Epigenetics is a very real phenomenon and occurs widely across species. For example, a gene may be silenced by methylation of DNA at the promoter of a gene. In this scenario a methyl group (CH3) is covalently attached to certain DNA nucleotides at the gene without changing the actual DNA sequence. Other epigenetic changes may involve attachment of covalent groups to histone proteins packaging the DNA at certain genes or regions of the genome (aka "histone code"). This is extremely common. Such type of epigenetic modification can be passed down during cell division with two daughter cells inheriting epigenetic state (e.g. cytosine methylation of the said gene promoter). So, if the plant is a clone of a parent, it would be reasonable to expect that it will inherit epigenetic state of a parent plant.

However, only very few epigenetic changes can be passed down to a young plant grown from a seed. Regions of the genome where this occurs are called "imprinted". During fertilization (i.e. formation of a seed) DNA methylation is completely erased genome-wide except for very few specific imprinted regions (this was demonstrated in mice, but probably something similar happens in plants). So it is possible that if an imprinted region controls adaptive traits of a plant, the new seed-grown plant will also have the same useful adaptations.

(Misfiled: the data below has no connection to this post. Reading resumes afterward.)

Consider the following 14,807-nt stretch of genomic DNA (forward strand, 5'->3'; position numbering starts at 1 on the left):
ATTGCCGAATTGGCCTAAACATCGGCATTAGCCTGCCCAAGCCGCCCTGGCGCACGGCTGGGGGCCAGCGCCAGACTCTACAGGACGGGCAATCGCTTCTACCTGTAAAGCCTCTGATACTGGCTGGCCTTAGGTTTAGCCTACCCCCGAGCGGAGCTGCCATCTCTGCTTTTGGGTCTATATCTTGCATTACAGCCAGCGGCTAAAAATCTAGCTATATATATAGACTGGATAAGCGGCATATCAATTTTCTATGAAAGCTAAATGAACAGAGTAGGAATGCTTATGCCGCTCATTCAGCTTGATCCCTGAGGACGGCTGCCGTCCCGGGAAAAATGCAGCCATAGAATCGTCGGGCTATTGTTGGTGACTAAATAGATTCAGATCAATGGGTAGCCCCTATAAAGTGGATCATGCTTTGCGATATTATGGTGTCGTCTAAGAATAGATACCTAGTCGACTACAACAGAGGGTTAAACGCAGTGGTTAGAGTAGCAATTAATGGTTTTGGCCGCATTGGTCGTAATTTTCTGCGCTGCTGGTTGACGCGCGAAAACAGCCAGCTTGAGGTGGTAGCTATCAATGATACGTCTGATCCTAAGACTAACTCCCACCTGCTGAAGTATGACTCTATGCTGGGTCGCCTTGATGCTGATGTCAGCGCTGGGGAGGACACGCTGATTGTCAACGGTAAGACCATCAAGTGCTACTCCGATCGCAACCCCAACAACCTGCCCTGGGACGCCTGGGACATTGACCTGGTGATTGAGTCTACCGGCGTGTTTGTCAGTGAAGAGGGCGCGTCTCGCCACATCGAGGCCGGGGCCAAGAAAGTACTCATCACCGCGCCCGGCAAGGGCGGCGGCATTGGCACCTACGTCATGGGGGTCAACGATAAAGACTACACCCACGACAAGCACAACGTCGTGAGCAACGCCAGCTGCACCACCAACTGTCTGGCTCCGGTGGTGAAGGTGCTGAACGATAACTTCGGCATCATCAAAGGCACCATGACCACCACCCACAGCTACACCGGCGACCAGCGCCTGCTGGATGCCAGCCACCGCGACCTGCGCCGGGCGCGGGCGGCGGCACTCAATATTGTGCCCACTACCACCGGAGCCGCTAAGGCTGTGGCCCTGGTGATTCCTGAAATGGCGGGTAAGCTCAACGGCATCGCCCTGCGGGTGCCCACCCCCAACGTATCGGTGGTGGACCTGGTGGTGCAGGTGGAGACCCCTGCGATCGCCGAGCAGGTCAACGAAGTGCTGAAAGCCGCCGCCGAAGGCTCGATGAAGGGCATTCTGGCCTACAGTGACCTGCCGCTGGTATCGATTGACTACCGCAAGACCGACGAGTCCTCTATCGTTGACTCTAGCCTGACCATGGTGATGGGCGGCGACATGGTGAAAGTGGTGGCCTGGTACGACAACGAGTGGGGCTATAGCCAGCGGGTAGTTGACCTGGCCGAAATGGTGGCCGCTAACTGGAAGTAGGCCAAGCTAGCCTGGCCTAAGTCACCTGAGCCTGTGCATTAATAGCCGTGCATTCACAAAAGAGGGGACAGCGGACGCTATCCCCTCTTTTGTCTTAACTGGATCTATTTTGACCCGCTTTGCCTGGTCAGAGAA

So to answer the OP question, epigenetic adaptations may very likely occur. I would expect that the clone would be more likely to inherit epigenetic adaptations, compared to a seed-grown plant. That being said, I don't think any of this was scientifically demonstrated in tomatoes.

This post was edited by Starfinder on Tue, Mar 4, 14 at 12:29


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RE: epigenetics

This conversation seems to be dancing around the issue of transposons (transposable elements or also referred to as "jumping genes") which have been know since Barbara McClintock's work over 50 years ago, Science has been discovering more about these since the 1990's.

Link below is to a recent article about 'jumping genes' effecting pepper diversity.